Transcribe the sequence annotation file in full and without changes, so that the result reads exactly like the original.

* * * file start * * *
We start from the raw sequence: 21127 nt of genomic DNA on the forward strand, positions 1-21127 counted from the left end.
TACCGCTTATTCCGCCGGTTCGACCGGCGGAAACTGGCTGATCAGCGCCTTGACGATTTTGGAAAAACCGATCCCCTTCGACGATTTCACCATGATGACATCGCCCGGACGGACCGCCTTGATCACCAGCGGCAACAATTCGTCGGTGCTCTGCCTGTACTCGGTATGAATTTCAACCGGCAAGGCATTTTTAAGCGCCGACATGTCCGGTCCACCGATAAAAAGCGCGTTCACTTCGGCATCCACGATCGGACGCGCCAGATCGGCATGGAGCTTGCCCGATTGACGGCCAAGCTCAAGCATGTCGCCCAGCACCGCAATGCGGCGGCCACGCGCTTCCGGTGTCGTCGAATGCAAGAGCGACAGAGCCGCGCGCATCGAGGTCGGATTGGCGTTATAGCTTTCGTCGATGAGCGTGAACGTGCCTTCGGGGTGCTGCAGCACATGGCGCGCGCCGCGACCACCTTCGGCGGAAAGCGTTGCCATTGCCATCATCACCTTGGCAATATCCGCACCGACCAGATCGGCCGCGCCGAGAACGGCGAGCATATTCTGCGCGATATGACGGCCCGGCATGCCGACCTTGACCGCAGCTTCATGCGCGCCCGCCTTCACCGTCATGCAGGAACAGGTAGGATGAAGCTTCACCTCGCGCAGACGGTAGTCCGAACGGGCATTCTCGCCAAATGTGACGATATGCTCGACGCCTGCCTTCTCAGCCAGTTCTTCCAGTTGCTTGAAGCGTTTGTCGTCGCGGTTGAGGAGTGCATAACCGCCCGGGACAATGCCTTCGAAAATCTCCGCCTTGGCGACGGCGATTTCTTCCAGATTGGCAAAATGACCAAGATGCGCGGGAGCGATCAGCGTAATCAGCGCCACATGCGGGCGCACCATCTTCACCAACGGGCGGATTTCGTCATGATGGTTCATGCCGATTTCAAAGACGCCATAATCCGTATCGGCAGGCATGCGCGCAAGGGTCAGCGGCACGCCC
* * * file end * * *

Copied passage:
We start from the raw sequence: 21127 nt of genomic DNA on the forward strand, positions 1-21127 counted from the left end.
TACCGCTTATTCCGCCGGTTCGACCGGCGGAAACTGGCTGATCAGCGCCTTGACGATTTTGGAAAAACCGATCCCCTTCGACGATTTCACCATGATGACATCGCCCGGACGGACCGCCTTGATCACCAGCGGCAACAATTCGTCGGTGCTCTGCCTGTACTCGGTATGAATTTCAACCGGCAAGGCATTTTTAAGCGCCGACATGTCCGGTCCACCGATAAAAAGCGCGTTCACTTCGGCATCCACGATCGGACGCGCCAGATCGGCATGGAGCTTGCCCGATTGACGGCCAAGCTCAAGCATGTCGCCCAGCACCGCAATGCGGCGGCCACGCGCTTCCGGTGTCGTCGAATGCAAGAGCGACAGAGCCGCGCGCATCGAGGTCGGATTGGCGTTATAGCTTTCGTCGATGAGCGTGAACGTGCCTTCGGGGTGCTGCAGCACATGGCGCGCGCCGCGACCACCTTCGGCGGAAAGCGTTGCCATTGCCATCATCACCTTGGCAATATCCGCACCGACCAGATCGGCCGCGCCGAGAACGGCGAGCATATTCTGCGCGATATGACGGCCCGGCATGCCGACCTTGACCGCAGCTTCATGCGCGCCCGCCTTCACCGTCATGCAGGAACAGGTAGGATGAAGCTTCACCTCGCGCAGACGGTAGTCCGAACGGGCATTCTCGCCAAATGTGACGATATGCTCGACGCCTGCCTTCTCAGCCAGTTCTTCCAGTTGCTTGAAGCGTTTGTCGTCGCGGTTGAGGAGTGCATAACCGCCCGGGACAATGCCTTCGAAAATCTCCGCCTTGGCGACGGCGATTTCTTCCAGATTGGCAAAATGACCAAGATGCGCGGGAGCGATCAGCGTAATCAGCGCCACATGCGGGCGCACCATCTTCACCAACGGGCGGATTTCGTCATGATGGTTCATGCCGATTTCAAAGACGCCATAATCCGTATCGGCAGGCATGCGCGCAAGGGTCAGCGGCACGCCC